You have one too

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Do you have a junk drawer? If you do not, then you are either a two-year-old or you’re blessed with all the no-pack-rat gene.

“Honey, where do I locate a screw to fit this bracket?” Calls my husband out of the kitchen.

“In the junk drawer!” I shout from upstairs.

If you are a pack rat, then it is likely you have a”junk closet” or even a”junk room” (known as a garage or pantry). Do you sometimes feel that you’ve become cluttered or have difficulty finding things? If you’re just starting out at a new place, then you don’t have to worry much about this problem, unless you’re moving from an old place. If you’re moving from an old location, then you’re likely to replicate the identical junk problem on your new location. Whether you have junk or are about to start creating junk, here are a few strategies to become more organized.

First, I have to inform you that I am a junk drawer urge. If you’re over 18, you will need junk drawers. If you are excessively organized and don’t have crap drawers, then you don’t need to read any further. You are, in scientific circles, what they call an”outlier”, i.e., not ordinary.

They’ve a mind of their own. They are a convenient area to hide things before guests come over, for cleaning things off counters, and for placing miscellaneous things in that you don’t know what to do with. Finally… the drawer won’t close.

So, secret number one is to have more than 1 junk drawer. Ideally, you should have a junk drawer in every room. This obeys the principle of”keep it where you use it.”

If you have another drawer with the identical stuff, consider putting”like with like” unless you will need the duplicate items in another area.

Secret number two would be to put a few baggies and masking tape with a pen in each drawer. When you end up throwing something to the drawer, such as a charging cable, put it in the baggy and write down what it goes to. This technique also works well for toy parts and miscellaneous electronics and hardware.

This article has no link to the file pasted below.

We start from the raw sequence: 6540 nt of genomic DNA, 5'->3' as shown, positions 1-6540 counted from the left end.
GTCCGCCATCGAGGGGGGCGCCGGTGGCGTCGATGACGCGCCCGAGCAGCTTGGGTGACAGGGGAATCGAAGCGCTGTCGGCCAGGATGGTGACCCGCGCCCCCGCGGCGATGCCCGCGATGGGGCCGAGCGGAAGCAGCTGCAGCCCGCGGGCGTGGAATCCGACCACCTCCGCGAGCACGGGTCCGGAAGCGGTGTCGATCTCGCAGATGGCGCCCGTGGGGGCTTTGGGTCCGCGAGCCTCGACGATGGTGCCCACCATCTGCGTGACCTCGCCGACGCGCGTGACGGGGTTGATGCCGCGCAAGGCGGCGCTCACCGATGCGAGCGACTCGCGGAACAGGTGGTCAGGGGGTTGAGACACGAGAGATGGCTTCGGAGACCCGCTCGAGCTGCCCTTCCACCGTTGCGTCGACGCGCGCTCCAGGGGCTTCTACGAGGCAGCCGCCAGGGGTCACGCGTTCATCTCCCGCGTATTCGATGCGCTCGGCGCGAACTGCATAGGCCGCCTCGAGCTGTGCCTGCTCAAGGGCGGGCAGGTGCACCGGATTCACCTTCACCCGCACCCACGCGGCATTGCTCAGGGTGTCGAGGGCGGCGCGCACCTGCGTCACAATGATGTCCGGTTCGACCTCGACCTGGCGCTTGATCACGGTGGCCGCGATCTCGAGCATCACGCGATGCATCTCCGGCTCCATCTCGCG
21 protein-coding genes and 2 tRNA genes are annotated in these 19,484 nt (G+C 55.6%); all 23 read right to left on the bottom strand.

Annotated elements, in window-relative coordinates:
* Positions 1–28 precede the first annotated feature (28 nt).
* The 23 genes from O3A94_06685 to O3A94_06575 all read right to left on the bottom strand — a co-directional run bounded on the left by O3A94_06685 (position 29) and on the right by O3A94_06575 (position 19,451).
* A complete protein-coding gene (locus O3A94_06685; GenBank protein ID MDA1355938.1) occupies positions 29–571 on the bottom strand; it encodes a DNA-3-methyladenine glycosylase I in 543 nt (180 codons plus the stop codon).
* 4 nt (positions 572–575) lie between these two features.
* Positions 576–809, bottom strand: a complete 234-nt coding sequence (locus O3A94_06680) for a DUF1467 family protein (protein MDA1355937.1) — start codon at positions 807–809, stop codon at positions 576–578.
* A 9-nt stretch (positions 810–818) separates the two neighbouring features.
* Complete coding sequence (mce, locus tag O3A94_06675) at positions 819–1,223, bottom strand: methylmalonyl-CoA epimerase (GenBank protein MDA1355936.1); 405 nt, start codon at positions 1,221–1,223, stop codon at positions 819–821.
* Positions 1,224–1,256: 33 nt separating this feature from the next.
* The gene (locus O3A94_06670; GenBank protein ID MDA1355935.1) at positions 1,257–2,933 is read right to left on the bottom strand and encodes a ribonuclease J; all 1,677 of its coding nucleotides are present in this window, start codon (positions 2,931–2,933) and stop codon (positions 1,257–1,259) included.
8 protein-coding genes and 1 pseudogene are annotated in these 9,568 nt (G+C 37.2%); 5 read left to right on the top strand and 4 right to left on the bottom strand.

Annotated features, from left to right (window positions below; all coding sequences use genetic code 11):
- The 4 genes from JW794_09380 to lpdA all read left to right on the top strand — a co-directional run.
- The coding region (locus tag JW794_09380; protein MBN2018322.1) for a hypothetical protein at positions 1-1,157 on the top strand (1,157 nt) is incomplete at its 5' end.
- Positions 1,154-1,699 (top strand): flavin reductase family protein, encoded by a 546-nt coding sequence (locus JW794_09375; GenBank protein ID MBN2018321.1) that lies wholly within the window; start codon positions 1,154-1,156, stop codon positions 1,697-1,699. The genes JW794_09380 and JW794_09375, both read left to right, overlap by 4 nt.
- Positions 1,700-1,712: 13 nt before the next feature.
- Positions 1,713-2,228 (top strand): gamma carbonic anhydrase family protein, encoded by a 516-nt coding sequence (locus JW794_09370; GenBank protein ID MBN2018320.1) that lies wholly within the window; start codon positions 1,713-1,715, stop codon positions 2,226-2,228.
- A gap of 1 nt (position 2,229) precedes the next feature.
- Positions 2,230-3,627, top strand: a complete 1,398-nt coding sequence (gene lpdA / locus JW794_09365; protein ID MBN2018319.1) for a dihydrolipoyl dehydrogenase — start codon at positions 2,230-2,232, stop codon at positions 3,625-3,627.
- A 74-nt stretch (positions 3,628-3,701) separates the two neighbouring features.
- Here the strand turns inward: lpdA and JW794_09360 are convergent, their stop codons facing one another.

Secret number three is to sort the drawers twice per year. With small boxes and baggies handy, remove the things you are not using and put them together from all the drawers. If you are the pack rat (“Honey, I know I am going to want this broken blender base someday”), then each of these items will go to a marked box in the attic or garage. If you’re not the pack rat, then see what could be recycled, thrown out, or donated to the thrift shop.

Finally, purchase a number of clear plastic drawer sets from the local household goods store and place these in strategic locations for tools, screws, hardware and glues, and other types such as batteries and electronics. The options are endless. If you’re fortunate enough to have a few cabinets, then you can designate an entire shelf to these special organizers.

Looking for something? Now you’ll know just where to look.

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